Use of Insecticides for Mosquito Control Barred in Midwestern Wildlife Refuges
According to national
wildlife refuge managers, requests to treat wildlife refuges in the Midwest
to control mosquitoes will be denied in order to preserve the biological
integrity of the lands, except in cases of imminent threats to human health.
"Mosquitoes may be an annoyance, particularly in wet years. But they
are a part of the natural environment and a food source for a variety
of other animals," said Jim Leach, a U.S. Fish and Wildlife Service
refuge supervisor who oversees National Wildlife Refuge activities in
Indiana, Ohio, Michigan and Wisconsin. "More importantly, the insecticides
currently used to control mosquitoes can have a devastating impact on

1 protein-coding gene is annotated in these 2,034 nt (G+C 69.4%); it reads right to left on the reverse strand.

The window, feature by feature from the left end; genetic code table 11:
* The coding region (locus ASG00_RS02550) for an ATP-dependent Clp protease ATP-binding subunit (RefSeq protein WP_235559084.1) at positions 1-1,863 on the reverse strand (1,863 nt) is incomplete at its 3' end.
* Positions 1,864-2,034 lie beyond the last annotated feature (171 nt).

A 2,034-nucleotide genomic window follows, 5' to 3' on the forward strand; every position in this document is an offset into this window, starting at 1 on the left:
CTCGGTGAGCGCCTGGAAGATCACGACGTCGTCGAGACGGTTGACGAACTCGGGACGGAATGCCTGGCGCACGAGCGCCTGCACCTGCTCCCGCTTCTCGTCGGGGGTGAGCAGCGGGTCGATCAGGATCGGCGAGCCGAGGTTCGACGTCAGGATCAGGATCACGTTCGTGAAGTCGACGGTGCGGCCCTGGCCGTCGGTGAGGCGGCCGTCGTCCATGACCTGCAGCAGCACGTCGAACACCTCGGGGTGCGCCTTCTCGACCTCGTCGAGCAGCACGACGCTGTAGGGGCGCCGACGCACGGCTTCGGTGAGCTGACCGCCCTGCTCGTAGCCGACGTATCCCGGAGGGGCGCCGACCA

other insects, particularly aquatic insects, which are utilized by fish,
amphibians and aquatic birds like ducklings as important food sources."
policies do not allow the use of mosquito treatments on refuge lands except
in cases involving threats to human health, such as the transmission of
a mosquito borne illness. Refuge managers do cooperate with local mosquito
control authorities to monitor mosquito populations on refuge lands.
Managers also take
on the annual chore of removing old tires, barrels and other debris deposited
on refuge lands by high spring water levels and runoff from adjacent private
lands. Such debris may serve as artificial breeding sites for certain
mosquito species, many of which are potential carriers of human diseases
such as malaria and West Nile virus.
Homeowners need to
follow suit and remove all potential mosquito breeding sites from their
property. Even a water-filled bottle cap can become a mosquito breeding
site. People should drain and remove all containers holding collected
rainwater such as cans, buckets, garbage cans and lids, potted plant containers
and old tires, as well as turn over unused wading pools. It is also a
good idea to change the water in containers for birds, pets and other
wildlife every four days, and clean rain gutters.